Archive of electronic journals planned:BMJ 2000; 320 doi: https://doi.org/10.1136/bmj.320.7232.402/g (Published 12 February 2000) Cite this as: BMJ 2000;320:402
Stanford University Libraries' HighWire Press believes that it has solved the problem of long term archiving of electronic journals, thus removing one of the main reasons for librarians' reluctance to embrace the new medium. HighWire Press hosts 170 journals on the world wide web, including the BMJ and a dozen of the BMJ Publishing Group's specialist journals. HighWire Press's announcement appears below.
HighWire Press ensures that online publications don't get lost in cyberspace
The Stanford University Libraries' HighWire Press announced Today (1 February 2000) that it had devised a comprehensive plan for preserving and assuring access to the more than 170 scholarly journals it hosts on the web. While protecting journal publishers, the plan addresses complex archival problems that can cause libraries and other consumers to be hesitant about subscribing to on-line academic journals.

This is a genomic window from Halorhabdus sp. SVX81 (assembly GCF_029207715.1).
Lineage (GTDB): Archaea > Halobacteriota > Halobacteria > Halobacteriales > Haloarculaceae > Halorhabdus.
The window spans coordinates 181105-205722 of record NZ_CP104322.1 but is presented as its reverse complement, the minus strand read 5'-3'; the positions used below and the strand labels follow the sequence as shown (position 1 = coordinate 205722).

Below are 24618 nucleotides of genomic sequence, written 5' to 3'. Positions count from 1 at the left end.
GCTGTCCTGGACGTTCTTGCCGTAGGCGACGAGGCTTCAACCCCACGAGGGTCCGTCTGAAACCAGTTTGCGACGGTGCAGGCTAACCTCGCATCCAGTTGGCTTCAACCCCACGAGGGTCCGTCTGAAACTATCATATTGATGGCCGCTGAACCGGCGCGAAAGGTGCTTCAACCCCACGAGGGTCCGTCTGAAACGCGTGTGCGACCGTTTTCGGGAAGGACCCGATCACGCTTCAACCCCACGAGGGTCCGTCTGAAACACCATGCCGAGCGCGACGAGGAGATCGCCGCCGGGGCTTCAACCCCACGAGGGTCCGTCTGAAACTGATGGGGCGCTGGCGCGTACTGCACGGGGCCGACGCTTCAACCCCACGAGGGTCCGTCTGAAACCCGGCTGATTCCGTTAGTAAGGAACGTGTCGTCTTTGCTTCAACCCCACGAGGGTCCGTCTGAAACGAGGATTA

“Preserving and protecting information is one of the core functions of libraries,” said Michael A. Keller, Stanford University Librarian and publisher of HighWire Press. “As librarians running HighWire as a service to academia and its publishers, we are just as concerned with the preservation of the online journals as we are with preserving rare books and manuscripts. The techniques are different, but the goal is the same: to make sure the information remains available and accessible, now and in the future.”
John Sack, Associate Publisher and Director of HighWire Press, said there is “no single ‘big fix” to online archiving. There are many layers that need to be coordinated over time, so it comes down as much to organization as to technology. “Online journals are particularly complicated, as they involve volatile access or subscriber …